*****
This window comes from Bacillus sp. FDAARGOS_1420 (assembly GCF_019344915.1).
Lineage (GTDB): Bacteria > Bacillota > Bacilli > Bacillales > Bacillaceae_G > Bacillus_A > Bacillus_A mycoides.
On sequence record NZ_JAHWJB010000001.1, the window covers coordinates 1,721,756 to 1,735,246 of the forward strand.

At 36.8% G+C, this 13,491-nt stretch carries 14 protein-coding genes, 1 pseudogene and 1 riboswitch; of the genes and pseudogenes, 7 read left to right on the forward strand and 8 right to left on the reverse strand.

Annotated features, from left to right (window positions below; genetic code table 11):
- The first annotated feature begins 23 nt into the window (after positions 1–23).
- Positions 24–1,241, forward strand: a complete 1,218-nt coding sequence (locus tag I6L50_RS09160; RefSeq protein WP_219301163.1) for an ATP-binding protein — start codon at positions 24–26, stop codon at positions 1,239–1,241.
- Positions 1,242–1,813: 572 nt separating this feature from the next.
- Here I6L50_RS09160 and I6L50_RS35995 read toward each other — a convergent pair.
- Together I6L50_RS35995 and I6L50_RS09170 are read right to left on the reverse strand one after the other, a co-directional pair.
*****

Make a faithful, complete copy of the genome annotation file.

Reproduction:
This window comes from Bacillus sp. FDAARGOS_1420 (assembly GCF_019344915.1).
Lineage (GTDB): Bacteria > Bacillota > Bacilli > Bacillales > Bacillaceae_G > Bacillus_A > Bacillus_A mycoides.
On sequence record NZ_JAHWJB010000001.1, the window covers coordinates 1,721,756 to 1,735,246 of the forward strand.

At 36.8% G+C, this 13,491-nt stretch carries 14 protein-coding genes, 1 pseudogene and 1 riboswitch; of the genes and pseudogenes, 7 read left to right on the forward strand and 8 right to left on the reverse strand.

Annotated features, from left to right (window positions below; genetic code table 11):
- The first annotated feature begins 23 nt into the window (after positions 1–23).
- Positions 24–1,241, forward strand: a complete 1,218-nt coding sequence (locus tag I6L50_RS09160; RefSeq protein WP_219301163.1) for an ATP-binding protein — start codon at positions 24–26, stop codon at positions 1,239–1,241.
- Positions 1,242–1,813: 572 nt separating this feature from the next.
- Here I6L50_RS09160 and I6L50_RS35995 read toward each other — a convergent pair.
- Together I6L50_RS35995 and I6L50_RS09170 are read right to left on the reverse strand one after the other, a co-directional pair.